eWestern BirdsThe Quarterly Journal of Western Field Ornithologists
Vol. 40, No. 4
Western Field Ornithologists
Seasonal Variation in the Diet of the Barn Owl in Northwestern Nevada
Abigail C. Myers, Christopher B. Goguen, and Daniel C. Rabbers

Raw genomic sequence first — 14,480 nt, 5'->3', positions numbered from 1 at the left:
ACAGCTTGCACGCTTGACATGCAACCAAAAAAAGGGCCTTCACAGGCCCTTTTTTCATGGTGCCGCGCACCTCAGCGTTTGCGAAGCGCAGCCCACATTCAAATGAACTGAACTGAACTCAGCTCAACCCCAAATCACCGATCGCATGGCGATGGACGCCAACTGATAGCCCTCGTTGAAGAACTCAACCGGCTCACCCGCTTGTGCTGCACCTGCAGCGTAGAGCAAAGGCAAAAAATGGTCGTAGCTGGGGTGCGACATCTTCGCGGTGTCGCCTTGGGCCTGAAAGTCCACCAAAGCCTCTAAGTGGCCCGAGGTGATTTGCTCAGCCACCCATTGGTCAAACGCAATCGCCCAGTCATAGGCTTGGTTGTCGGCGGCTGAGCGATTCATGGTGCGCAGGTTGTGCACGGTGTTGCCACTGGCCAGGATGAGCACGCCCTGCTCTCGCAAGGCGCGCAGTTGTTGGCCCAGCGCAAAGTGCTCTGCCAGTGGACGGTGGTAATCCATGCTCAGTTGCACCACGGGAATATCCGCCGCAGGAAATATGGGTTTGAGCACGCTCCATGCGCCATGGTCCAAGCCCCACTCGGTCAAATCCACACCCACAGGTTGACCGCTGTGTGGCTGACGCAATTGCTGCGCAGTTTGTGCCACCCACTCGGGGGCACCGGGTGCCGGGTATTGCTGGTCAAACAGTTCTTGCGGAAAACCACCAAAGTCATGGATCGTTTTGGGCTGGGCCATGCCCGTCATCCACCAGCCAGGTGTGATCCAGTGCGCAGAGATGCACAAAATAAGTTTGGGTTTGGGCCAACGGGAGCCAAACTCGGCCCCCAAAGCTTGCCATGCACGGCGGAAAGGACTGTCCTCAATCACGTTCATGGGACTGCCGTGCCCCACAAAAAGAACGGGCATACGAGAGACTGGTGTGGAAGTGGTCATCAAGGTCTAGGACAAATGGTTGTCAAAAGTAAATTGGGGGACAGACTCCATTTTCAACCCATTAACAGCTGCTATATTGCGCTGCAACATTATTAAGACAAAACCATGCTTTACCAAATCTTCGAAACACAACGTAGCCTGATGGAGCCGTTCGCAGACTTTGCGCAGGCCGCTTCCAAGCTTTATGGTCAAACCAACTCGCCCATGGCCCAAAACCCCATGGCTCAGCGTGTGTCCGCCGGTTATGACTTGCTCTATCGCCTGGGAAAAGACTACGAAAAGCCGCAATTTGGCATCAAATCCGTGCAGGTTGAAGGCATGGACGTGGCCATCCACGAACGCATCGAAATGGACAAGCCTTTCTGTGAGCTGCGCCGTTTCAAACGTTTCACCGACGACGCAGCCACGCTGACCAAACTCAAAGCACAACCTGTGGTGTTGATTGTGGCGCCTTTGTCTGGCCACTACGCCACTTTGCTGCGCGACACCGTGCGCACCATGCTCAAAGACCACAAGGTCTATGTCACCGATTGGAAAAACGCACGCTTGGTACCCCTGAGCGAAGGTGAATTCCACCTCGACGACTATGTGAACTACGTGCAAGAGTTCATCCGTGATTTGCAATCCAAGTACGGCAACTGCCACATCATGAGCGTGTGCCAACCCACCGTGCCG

ABSTRACT: The Barn Owl (Tyto alba) is a widespread predator of small mammals that is declining in many parts of its range. We analyzed the Barn Owl’s diet at Stillwater National Wildlife Refuge, Churchill County, Nevada, by identifying remains in pellets collected during the summer (May–September 2007) and winter (October 2007– February 2008). In 306 pellets (143 from summer, 163 from winter), we identified 796 vertebrate prey items including 9 genera of mammals and several species of birds. At both seasons, mammals, primarily of the genera Microtus (voles), Peromyscus (white-footed mice), Reithrodontomys (harvest mice), and Dipodomys (kangaroo rats) were found in >93% of pellets. Bird remains were found in 15.5% and 11.1% of pellets in summer and winter, respectively. Remains of giant water bugs (family Belostomatidae) were present in 7.7% of summer pellets but absent in winter. Although the diet was dominated by the same five categories of prey (four mammal genera and birds) at both seasons, the proportions of Microtus and Peromyscus declined during the winter, while those of Reithrodontomys and Dipodomys increased.